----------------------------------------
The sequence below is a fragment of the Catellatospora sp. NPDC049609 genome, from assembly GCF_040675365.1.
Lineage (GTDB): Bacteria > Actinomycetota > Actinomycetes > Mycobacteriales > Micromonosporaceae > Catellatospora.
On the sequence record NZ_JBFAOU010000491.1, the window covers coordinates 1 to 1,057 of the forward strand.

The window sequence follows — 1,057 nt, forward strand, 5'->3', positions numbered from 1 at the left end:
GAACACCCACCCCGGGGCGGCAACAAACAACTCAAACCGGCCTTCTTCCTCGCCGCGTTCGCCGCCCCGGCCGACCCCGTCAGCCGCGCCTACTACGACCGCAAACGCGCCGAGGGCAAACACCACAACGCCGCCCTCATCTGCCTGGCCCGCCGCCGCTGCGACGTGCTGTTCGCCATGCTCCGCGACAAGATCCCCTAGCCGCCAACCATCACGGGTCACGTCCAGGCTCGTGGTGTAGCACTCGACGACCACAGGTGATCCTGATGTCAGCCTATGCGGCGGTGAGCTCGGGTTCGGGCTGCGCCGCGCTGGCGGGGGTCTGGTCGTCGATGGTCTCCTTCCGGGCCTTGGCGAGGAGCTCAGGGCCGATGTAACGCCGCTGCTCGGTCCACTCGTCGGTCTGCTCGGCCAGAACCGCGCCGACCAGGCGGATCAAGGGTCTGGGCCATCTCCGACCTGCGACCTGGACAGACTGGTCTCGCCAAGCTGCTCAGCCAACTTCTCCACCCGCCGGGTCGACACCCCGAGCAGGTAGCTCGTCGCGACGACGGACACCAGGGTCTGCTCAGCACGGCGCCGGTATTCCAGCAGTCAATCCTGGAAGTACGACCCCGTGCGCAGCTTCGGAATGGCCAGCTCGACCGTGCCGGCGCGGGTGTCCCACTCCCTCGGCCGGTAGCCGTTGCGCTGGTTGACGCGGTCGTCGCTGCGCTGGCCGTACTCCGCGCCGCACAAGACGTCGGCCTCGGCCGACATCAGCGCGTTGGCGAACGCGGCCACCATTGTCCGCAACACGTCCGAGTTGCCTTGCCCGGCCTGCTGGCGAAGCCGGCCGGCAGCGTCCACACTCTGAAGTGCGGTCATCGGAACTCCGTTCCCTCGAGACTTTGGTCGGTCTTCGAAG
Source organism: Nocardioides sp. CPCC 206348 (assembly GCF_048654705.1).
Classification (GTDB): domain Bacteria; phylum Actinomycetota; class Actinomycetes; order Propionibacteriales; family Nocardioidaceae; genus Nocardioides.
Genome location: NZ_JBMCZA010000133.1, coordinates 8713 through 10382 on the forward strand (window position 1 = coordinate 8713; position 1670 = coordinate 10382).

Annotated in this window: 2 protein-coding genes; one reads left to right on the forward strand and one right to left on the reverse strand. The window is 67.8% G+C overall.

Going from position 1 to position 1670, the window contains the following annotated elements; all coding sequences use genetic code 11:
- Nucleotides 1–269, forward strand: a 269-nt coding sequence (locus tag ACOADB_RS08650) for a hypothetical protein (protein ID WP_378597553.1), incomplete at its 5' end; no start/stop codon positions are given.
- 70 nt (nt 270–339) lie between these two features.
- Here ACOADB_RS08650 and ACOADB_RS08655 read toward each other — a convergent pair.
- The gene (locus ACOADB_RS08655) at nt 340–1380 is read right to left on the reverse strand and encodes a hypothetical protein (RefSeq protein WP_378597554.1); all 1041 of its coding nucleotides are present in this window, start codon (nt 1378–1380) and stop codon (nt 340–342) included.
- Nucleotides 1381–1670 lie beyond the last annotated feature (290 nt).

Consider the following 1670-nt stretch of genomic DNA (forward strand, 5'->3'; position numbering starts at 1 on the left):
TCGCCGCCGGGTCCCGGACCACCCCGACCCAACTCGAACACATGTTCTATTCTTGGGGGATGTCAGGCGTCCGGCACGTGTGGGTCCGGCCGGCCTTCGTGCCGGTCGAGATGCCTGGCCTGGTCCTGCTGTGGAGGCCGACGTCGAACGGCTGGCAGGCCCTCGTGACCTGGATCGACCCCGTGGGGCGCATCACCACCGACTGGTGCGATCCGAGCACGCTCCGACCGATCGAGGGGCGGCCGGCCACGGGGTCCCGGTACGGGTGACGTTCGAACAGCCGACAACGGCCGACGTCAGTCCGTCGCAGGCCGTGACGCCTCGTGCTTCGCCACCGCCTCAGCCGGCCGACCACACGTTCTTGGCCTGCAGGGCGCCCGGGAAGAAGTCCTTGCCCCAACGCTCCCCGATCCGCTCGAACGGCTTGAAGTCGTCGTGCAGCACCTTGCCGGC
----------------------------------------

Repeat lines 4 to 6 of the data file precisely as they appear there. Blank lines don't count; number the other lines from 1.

The window sequence follows — 1,057 nt, forward strand, 5'->3', positions numbered from 1 at the left end:
GAACACCCACCCCGGGGCGGCAACAAACAACTCAAACCGGCCTTCTTCCTCGCCGCGTTCGCCGCCCCGGCCGACCCCGTCAGCCGCGCCTACTACGACCGCAAACGCGCCGAGGGCAAACACCACAACGCCGCCCTCATCTGCCTGGCCCGCCGCCGCTGCGACGTGCTGTTCGCCATGCTCCGCGACAAGATCCCCTAGCCGCCAACCATCACGGGTCACGTCCAGGCTCGTGGTGTAGCACTCGACGACCACAGGTGATCCTGATGTCAGCCTATGCGGCGGTGAGCTCGGGTTCGGGCTGCGCCGCGCTGGCGGGGGTCTGGTCGTCGATGGTCTCCTTCCGGGCCTTGGCGAGGAGCTCAGGGCCGATGTAACGCCGCTGCTCGGTCCACTCGTCGGTCTGCTCGGCCAGAACCGCGCCGACCAGGCGGATCAAGGGTCTGGGCCATCTCCGACCTGCGACCTGGACAGACTGGTCTCGCCAAGCTGCTCAGCCAACTTCTCCACCCGCCGGGTCGACACCCCGAGCAGGTAGCTCGTCGCGACGACGGACACCAGGGTCTGCTCAGCACGGCGCCGGTATTCCAGCAGTCAATCCTGGAAGTACGACCCCGTGCGCAGCTTCGGAATGGCCAGCTCGACCGTGCCGGCGCGGGTGTCCCACTCCCTCGGCCGGTAGCCGTTGCGCTGGTTGACGCGGTCGTCGCTGCGCTGGCCGTACTCCGCGCCGCACAAGACGTCGGCCTCGGCCGACATCAGCGCGTTGGCGAACGCGGCCACCATTGTCCGCAACACGTCCGAGTTGCCTTGCCCGGCCTGCTGGCGAAGCCGGCCGGCAGCGTCCACACTCTGAAGTGCGGTCATCGGAACTCCGTTCCCTCGAGACTTTGGTCGGTCTTCGAAG
Source organism: Nocardioides sp. CPCC 206348 (assembly GCF_048654705.1).